GARY D. ABELLA, Plaintiff,
SEVEN SEVEN CORPORATE GROUP, et al., Defendants.
WILLIAM J. MARTINI, District Judge.
The Complaint in this retaliation case, filed on September 3, 2013, alleges that Plaintiff Gary Abella, a non-citizen, was terminated after he refused to waive his right to a "prevailing wage" under 8 U.S.C. § 1182(n)(1)(A). On October 18, 2013, the Court sua sponte ordered Abella to show cause why the case should not be dismissed for lack of subject matter jurisdiction. On December 18, 2013, Abella filed an Amended Complaint. Now before the Court are: (1) Abella's response to the order to show cause; (2) Abella's motion to amend the original Complaint pursuant to Federal Rule of Civil Procedure 15; (3) Defendant Adela Sering's motions to dismiss the original Complaint pursuant to Federal Rules of Civil Procedure 12(b)(6) and 12(b)(7); and (4) Defendants Adela Sering, Seven Seven Software, Inc. and Elmer Maximo's motions to dismiss the Amended Complaint pursuant to Federal Rules of Civil Procedure 12(b)(6) and 12(b)(7). There was no oral argument. Fed.R.Civ.P. 78(b). For the reasons set forth below, the Court will GRANT the Rule 12(b)(7) motions to dismiss the Amended Complaint. The Court will DENY the additional motions on mootness grounds.
Plaintiff Gary Abella is a native of the Phillipines. Am. Compl. ¶ 17, ECF No. 22. On July 12, 2004, Abella was hired by CyberJ Resources/Seven Seven Corporate Group and Seven Seven Global Services, Inc. ("Global"), a Phillipine corporation. Id. ¶¶ 12, 19. Abella claims that Seven Seven Corporate Group ("Corporate") "exercises dominion and control" over Global and Seven Seven Software, Inc. ("Software"). Id. ¶ 13. Notably, Abella describes Corporate as an unincorporated entity, but he fails to describe the nature of Corporate's legal status. Id. ¶ 10. Software, however, represents that Corporate is not an independent legal entity. ECF No. 12-1 at 3.
In November 22, 2006, Elmer Maximo, Vice President and Senior Managing Director for Global Human Resources at "Seven Seven Corporate Group/Seven Seven Software, " id. ¶ 15, sent Abella an offer letter from the offices of "Seven Seven Corporate/Seven Seven Global." Id. ¶ 22. The offer was for a position in the United States. Id. The offer resulted in a memorandum of understanding (the "MOU") signed by Abella and Global. Id. The MOU provided that Global would process an L1 visa for Abella, and that after six months, Global would sponsor an application for Abella's green card. MOU, ECF No. 12-4. Abella and Global both signed the MOU on December 2, 2006. Am. Compl. ¶ 22.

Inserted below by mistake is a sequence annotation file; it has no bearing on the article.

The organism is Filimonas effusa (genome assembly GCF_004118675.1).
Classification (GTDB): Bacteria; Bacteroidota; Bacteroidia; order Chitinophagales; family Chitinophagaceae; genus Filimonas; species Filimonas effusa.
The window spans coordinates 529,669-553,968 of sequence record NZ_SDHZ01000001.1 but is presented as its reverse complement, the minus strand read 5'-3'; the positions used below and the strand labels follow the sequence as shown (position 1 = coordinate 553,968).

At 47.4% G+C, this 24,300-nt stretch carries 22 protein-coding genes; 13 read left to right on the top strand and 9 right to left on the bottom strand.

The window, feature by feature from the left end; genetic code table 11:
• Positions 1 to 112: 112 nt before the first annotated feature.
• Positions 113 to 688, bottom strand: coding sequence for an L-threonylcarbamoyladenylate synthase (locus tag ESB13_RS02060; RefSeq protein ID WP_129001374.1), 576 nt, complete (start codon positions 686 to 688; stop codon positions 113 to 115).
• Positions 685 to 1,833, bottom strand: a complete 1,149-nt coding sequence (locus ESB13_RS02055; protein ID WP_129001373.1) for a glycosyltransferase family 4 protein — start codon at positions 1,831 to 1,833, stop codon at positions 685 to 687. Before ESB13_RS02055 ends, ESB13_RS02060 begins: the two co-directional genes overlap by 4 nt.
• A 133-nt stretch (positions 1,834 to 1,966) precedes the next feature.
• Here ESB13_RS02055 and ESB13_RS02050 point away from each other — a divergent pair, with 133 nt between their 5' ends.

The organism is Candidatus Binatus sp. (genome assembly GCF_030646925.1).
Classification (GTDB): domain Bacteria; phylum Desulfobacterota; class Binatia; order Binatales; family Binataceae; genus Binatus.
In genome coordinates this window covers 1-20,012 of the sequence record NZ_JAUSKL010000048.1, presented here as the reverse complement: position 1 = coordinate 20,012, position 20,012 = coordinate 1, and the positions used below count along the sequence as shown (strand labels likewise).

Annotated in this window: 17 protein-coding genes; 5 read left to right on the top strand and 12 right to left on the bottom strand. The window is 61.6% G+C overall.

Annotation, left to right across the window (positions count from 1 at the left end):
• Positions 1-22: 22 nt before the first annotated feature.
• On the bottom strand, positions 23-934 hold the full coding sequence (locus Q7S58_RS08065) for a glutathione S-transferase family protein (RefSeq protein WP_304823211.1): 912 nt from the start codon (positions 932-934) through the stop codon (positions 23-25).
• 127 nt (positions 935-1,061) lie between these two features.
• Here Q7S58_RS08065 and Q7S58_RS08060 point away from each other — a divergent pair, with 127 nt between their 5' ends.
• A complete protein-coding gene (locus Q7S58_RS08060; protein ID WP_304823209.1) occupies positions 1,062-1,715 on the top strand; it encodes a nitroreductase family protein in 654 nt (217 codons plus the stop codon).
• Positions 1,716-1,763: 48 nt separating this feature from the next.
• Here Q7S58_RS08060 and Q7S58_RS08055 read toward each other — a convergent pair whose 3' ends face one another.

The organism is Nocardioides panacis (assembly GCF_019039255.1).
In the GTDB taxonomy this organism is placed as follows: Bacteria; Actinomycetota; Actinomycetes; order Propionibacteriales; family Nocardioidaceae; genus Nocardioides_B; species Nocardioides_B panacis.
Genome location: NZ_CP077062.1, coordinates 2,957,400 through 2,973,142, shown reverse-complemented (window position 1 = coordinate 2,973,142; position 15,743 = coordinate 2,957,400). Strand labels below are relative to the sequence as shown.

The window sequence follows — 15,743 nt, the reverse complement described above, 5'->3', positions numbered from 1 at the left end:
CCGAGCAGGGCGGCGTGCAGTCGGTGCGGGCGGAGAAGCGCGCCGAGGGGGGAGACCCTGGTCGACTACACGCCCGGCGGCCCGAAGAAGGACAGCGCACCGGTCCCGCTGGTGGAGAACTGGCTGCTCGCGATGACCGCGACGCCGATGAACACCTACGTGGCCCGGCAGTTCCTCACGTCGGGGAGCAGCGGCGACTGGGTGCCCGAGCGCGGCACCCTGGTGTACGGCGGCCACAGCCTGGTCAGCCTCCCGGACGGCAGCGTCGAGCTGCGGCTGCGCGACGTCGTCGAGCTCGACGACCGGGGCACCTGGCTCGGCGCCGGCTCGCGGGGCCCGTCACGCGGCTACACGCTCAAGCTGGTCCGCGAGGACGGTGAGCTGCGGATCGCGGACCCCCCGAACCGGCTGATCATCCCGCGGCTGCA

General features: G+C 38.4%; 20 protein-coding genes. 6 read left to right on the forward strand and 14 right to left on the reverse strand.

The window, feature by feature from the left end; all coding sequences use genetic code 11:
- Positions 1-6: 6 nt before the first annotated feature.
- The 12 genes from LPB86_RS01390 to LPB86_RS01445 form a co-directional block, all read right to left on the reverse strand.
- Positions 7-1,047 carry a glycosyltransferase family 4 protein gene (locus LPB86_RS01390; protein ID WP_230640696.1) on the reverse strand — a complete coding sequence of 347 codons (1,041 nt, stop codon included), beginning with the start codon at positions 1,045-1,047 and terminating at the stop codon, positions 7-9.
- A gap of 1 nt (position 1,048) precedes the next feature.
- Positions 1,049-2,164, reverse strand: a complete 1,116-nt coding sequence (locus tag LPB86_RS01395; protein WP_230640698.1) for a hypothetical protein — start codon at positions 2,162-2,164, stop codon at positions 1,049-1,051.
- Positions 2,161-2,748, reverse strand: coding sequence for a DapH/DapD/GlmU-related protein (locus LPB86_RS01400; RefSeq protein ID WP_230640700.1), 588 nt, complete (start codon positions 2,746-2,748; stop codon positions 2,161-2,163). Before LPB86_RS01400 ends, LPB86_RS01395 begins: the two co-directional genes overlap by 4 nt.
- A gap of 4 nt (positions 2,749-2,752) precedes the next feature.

On June 14, 2007, "[a]ll rights and obligations of the parties pursuant to the [MOU] were transferred, assigned, or otherwise conveyed by [Global] by operation or effect" to Software. Id. ¶ 23. On June 15, 2007, Abella arrived in New Jersey to begin work at Bear Stearns. Id. ¶ 24. In 2008, roughly one year after he came to work in New Jersey, Abella began to discuss his green card application with Maximo. Id. ¶ 29. Abella prepared paperwork for the application, but an attorney for Corporate/Global told Abella that certain documents were missing. Id. ¶ 30. Maximo said he would provide the documents, but he never did. Id. On July 21, 2009, Abella contacted Maximo, Corporate, Global, and Software, requesting that his green card be processed in accordance with the MOU. Id. ¶ 31. Abella was told that he could either (a) resign, or (b) switch his visa classification from L-1A to H-1B and restart his green card application using the PERM Labor Certification process. Id. ¶ 32. Abella chose the latter. Id. ¶ 33.
In June 2010, Abella learned that he was being paid less than the "prevailing wage" for someone in his position. Id. ¶ 34. Title 8, Section 1182(n)(1)(A) provides that non-citizens cannot be provided H-1B status unless their employer certifies to the Secretary of Labor that the employer will provide wages "that are at least the actual wage level paid by the employer to all other individuals with similar experience and qualifications for the specific employment in question, or the prevailing wage level for the occupational classification in the area of employment, whichever is greater...."